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How to Keep Pets Cool and Safe During a Heat Wave

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Anthony C. Weagley

President & CEO
Malvern Bank, National Association
Office : 610-644-9400
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Hillary Dobbs

Vice President / Director of Equestrian
Office : 610-695-3685
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Sally Lawson

Senior Vice President
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Mark Cohen

Senior Vice President & Private Client Manager
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Laura Fredricks

CEO & Founder, THE ASK© & Malvern Bank Affiliate
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John Stack III

Senior Vice President, Mortgage Division
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Karen Walter

SVP; Director Communications and Community Relations

As extreme heat blankets large swaths of the globe, pet owners have particular cause for concern.

“If it feels too hot to you, it’s even worse for your pet,” said Dr. Sarah Hoggan, medical director for VCA California Veterinary Specialists – Murrieta.


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Heat stroke can be fatal for dogs, cats and other animals — but simple precautions can help them get through a heat wave. Here’s what you need to know to keep your pets safe.

KEEP PETS INSIDE AS MUCH AS POSSIBLE.

Ideally, keep your pet in air-conditioned spaces for as much of the day as you can. If you don’t have air-conditioning, plop your pet near a fan. In general, you want to keep pets in an area that is not hotter than 80 degrees, Dr. Hoggan said.

If you need to leave your pet outside, make sure they have enough shade and fresh water. Do not leave them unsupervised for more than a few minutes, and make sure animals are not left directly in the sun, said Dr. Jerry Klein, chief veterinary officer at the American Kennel Club.

For animals that reside in cages, like rabbits, positioning a small fan nearby or placing a frozen water bottle in the cage can help them cool themselves, said Dr. Hoggan.

TIME YOUR WALKS.

Especially in cities, where hot sidewalks and pavement can burn and blister paws, try to avoid the peak heat in the middle of the day. Set an alarm and walk your dog early in the morning, taking the shadiest route possible. Or save the stroll for after the sun goes down. You can also consider buying dog boots to protect their paws, said Dr. Lori Teller, incoming president of the American Veterinary Medical Association.

Be sure to not overexercise your dog, either. Take frequent breaks, and make sure to carry water with you.

Don’t leave your pet alone in the car, even for a few minutes.

Hundreds of pets die from heat exhaustion each year after they are left in parked vehicles. It doesn’t matter if you crack the windows or park the car in the shade, the interior of a car can still reach 120 degrees in a matter of minutes, said Katie Wilkes, a spokesperson at the American Red Cross.

“Every year, we say it, and every year people forget,” Dr. Klein said.

KNOW WHICH PETS ARE AT HIGHEST RISK.

An animal that is very old, very young or has underlying health issues is at higher risk for heat stroke and exhaustion when the temperatures climb, Dr. Hoggan said. Dog and cat breeds with thicker coats, like huskies, golden retrievers and Siberian cats, are also at risk.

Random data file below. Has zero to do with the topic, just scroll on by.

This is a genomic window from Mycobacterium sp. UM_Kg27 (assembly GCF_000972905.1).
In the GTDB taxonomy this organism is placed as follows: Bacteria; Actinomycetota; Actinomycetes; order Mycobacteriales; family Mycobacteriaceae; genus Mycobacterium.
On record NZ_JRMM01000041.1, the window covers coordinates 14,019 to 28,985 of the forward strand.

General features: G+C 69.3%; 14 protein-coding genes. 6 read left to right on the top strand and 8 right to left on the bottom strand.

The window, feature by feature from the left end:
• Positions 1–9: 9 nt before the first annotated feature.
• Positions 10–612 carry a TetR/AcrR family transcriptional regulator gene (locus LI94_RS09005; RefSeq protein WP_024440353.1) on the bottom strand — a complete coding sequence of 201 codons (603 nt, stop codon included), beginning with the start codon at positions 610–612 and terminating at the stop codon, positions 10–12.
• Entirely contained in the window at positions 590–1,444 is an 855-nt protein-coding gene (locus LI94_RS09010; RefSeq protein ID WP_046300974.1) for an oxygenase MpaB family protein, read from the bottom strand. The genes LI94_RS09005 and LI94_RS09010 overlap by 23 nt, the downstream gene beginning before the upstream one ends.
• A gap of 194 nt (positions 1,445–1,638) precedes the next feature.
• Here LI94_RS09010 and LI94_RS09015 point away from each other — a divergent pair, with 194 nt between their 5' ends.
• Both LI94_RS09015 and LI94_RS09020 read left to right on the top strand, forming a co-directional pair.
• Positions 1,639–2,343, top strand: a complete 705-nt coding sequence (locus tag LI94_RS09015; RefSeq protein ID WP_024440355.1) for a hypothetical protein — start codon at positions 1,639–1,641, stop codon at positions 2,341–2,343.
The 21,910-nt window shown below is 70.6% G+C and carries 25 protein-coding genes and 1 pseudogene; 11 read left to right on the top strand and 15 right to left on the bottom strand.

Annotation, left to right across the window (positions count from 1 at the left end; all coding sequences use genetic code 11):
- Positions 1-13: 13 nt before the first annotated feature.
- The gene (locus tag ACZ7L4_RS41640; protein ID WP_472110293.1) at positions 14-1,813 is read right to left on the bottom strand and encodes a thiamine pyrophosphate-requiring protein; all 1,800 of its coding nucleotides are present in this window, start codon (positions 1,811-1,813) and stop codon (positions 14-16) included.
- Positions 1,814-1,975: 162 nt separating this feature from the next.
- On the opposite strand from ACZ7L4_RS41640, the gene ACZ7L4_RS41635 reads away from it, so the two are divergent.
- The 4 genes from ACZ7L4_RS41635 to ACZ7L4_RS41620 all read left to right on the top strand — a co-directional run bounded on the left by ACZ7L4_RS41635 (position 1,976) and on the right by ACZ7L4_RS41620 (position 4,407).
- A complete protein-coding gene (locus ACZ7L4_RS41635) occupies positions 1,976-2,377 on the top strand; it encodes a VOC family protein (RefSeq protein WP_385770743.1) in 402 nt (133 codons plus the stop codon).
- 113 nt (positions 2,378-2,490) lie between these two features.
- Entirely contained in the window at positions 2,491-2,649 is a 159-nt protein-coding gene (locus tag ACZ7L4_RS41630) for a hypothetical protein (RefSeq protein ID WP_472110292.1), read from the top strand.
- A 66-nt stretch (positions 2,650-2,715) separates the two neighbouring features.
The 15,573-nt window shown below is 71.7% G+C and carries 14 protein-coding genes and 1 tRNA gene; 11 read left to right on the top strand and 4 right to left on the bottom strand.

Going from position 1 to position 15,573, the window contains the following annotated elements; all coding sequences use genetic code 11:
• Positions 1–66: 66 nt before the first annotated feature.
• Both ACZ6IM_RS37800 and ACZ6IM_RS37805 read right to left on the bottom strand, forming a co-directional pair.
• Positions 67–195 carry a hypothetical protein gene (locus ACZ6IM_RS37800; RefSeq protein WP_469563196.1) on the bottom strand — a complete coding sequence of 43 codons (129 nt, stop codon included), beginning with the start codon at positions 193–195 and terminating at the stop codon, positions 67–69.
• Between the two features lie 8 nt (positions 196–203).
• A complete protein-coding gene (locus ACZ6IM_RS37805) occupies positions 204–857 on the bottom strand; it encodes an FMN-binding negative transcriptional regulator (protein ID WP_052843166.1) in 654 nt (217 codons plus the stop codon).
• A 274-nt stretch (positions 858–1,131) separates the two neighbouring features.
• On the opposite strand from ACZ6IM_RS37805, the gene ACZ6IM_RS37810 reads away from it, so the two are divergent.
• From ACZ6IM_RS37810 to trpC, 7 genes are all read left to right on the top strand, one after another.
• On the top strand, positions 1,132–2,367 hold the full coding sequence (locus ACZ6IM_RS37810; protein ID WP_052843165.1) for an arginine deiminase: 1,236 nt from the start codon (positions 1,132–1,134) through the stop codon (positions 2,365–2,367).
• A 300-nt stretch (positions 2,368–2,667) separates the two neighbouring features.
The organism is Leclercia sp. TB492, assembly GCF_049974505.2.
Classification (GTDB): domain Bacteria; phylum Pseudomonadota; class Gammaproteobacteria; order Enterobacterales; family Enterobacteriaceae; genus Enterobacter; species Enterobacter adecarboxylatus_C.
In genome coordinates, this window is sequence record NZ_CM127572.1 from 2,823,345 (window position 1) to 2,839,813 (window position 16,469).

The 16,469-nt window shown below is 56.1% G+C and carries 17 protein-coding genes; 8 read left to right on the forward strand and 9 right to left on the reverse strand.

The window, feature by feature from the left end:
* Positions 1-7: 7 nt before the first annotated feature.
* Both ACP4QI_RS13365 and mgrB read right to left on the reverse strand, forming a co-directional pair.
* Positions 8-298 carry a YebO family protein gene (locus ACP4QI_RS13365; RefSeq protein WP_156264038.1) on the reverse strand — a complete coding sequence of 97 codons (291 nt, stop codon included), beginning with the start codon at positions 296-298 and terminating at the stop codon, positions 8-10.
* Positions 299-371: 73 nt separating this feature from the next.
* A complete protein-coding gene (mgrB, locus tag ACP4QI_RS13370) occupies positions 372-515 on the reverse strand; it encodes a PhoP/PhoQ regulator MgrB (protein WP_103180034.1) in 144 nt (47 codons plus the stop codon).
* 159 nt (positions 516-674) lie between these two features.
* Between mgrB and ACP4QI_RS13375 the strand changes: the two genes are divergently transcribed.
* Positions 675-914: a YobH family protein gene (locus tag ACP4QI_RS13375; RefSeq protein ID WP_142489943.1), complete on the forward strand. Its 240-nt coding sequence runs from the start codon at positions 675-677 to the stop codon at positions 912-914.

Animals with shorter snouts and “smushed” or squished faces — like pugs, English and French bulldogs, Boston terriers and Persian and Himalayan cats — are extremely susceptible to heat, Dr. Teller said. These pets are not able to pant as effectively, and so they can struggle to regulate their temperatures. Make sure they spend as little time outside as possible, she advised.

KNOW THE SIGNS OF OVERHEATING, AND ACT QUICKLY.

If your pet is panting excessively, with thick, ropy saliva, acting unusually lethargic, vomiting or experiencing diarrhea, get care immediately. In dogs, signs of heat stroke also include a deep red tongue and brick red gums. For cats, open-mouth breathing can indicate that they are too hot.

Animals with heat exhaustion or heat stroke may also act confused, Dr. Teller said. Cats and dogs might not respond to their names or simple commands, and some may stagger. “They may seem to not fully be with it,” she said.

Don’t delay care if your pet shows these signs. Moisten towels with cool water — not ice water, which can cause blood vessels to constrict — and wrap them around your pet. You can also buy cooling vests in pet stores, Dr. Teller said. Take your pet to a vet or animal hospital as soon as you can. The Red Cross has a pet safety app with instructions for animal first aid, as well as a directory of local animal emergency resources.

“You don’t want to make a mistake that could potentially cost you your pet’s life,” said Ms. Wilkes.

c.2022 The New York Times Company

This New York Times article was legally licensed through AdvisorStream.

Anthony C. Weagley profile photo

Anthony C. Weagley

President & CEO
Malvern Bank, National Association
Office : 610-644-9400
Hillary Dobbs profile photo

Hillary Dobbs

Vice President / Director of Equestrian
Office : 610-695-3685
Sally Lawson profile photo

Sally Lawson

Senior Vice President
Mark Cohen profile photo

Mark Cohen

Senior Vice President & Private Client Manager
Laura Fredricks profile photo

Laura Fredricks

CEO & Founder, THE ASK© & Malvern Bank Affiliate
John Stack III profile photo

John Stack III

Senior Vice President, Mortgage Division
Karen Walter profile photo

Karen Walter

SVP; Director Communications and Community Relations